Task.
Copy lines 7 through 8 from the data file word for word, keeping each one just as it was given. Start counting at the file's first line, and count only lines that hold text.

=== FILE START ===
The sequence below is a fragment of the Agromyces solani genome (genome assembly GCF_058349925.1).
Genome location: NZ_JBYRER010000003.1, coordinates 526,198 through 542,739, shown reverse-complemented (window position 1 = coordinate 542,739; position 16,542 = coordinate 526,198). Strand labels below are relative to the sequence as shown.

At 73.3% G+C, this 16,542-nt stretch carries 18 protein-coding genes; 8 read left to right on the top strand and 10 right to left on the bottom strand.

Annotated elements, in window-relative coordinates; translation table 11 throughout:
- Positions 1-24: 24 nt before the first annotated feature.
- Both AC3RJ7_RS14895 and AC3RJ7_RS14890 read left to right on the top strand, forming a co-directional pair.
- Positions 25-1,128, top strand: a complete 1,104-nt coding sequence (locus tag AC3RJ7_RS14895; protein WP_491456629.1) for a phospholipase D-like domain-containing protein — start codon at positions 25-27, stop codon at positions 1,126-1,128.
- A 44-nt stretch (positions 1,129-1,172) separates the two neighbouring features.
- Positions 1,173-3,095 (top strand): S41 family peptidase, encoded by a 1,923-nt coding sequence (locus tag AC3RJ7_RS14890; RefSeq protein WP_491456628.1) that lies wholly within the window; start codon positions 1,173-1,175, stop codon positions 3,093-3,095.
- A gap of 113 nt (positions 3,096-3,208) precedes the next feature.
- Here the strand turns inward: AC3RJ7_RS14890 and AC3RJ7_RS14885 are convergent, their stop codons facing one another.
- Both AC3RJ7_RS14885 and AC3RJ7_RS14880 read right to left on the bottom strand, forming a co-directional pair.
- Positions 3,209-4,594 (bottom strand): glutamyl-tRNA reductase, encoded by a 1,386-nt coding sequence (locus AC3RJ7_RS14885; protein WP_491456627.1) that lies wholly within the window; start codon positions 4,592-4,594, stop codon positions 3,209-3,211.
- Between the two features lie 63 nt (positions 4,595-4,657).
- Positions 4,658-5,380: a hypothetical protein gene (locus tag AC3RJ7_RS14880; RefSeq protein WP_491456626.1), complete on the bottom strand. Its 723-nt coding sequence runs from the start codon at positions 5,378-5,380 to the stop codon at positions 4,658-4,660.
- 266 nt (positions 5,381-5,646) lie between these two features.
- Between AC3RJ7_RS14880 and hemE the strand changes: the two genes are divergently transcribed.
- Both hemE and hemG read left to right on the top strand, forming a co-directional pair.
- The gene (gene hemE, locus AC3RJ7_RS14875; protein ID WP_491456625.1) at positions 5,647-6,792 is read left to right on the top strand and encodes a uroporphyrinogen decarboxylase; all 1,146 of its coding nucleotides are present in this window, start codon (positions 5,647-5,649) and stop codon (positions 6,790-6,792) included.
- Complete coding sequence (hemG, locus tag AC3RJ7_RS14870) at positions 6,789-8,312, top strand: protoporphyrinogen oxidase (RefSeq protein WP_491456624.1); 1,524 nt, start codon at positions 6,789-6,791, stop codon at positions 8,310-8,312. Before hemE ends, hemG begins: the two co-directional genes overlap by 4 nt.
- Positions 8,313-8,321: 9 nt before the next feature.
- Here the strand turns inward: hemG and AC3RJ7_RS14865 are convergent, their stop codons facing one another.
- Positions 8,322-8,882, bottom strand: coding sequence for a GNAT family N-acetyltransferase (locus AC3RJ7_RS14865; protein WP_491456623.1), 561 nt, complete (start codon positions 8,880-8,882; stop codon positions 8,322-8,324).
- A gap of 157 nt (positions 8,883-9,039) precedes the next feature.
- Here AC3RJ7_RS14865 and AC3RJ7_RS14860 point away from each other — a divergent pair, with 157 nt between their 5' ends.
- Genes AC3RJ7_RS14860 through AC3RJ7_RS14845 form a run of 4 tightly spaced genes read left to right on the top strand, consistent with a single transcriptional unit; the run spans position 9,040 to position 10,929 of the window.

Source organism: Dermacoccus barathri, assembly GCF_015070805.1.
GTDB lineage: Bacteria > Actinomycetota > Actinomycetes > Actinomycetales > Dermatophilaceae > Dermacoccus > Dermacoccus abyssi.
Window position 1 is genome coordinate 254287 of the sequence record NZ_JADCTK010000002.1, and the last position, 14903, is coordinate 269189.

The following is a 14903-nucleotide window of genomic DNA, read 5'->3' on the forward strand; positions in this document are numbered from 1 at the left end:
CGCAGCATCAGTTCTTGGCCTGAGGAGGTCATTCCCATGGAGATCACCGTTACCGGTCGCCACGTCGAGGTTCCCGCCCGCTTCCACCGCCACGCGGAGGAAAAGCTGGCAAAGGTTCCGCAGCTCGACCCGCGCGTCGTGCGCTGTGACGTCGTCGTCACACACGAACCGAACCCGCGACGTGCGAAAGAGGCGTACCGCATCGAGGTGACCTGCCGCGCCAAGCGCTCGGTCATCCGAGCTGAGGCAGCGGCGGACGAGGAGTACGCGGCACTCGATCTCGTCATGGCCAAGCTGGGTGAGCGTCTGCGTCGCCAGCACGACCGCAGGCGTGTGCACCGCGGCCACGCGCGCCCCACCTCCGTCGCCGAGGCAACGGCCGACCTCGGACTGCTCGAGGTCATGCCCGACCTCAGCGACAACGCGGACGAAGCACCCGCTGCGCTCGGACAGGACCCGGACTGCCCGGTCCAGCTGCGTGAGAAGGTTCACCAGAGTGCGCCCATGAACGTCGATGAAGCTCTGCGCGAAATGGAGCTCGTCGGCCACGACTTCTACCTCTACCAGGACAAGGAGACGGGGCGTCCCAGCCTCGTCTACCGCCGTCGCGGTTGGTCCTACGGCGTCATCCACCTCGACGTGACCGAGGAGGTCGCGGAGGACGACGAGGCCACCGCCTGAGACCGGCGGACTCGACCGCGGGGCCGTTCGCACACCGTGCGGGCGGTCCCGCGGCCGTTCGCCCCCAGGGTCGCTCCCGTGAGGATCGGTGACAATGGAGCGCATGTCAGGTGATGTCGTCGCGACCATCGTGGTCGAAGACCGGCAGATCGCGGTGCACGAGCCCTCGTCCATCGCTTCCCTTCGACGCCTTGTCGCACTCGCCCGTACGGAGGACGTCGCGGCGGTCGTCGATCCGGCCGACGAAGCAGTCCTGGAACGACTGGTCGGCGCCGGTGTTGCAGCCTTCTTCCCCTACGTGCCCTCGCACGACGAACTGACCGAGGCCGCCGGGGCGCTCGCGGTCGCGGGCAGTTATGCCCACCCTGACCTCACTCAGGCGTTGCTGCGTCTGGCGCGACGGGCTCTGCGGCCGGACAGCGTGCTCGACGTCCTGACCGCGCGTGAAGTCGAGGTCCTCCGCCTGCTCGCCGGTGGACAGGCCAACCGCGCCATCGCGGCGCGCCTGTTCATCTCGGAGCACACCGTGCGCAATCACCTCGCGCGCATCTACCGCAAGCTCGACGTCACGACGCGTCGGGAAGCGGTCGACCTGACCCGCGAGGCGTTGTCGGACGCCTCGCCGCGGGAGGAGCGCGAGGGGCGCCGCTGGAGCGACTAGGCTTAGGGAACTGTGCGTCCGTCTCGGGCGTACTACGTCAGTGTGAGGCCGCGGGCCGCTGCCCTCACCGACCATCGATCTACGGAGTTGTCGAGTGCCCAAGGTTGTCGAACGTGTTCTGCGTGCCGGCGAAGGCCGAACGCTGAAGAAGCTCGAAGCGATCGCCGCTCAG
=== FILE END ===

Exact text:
- Positions 25-1,128, top strand: a complete 1,104-nt coding sequence (locus tag AC3RJ7_RS14895; protein WP_491456629.1) for a phospholipase D-like domain-containing protein — start codon at positions 25-27, stop codon at positions 1,126-1,128.
- A 44-nt stretch (positions 1,129-1,172) separates the two neighbouring features.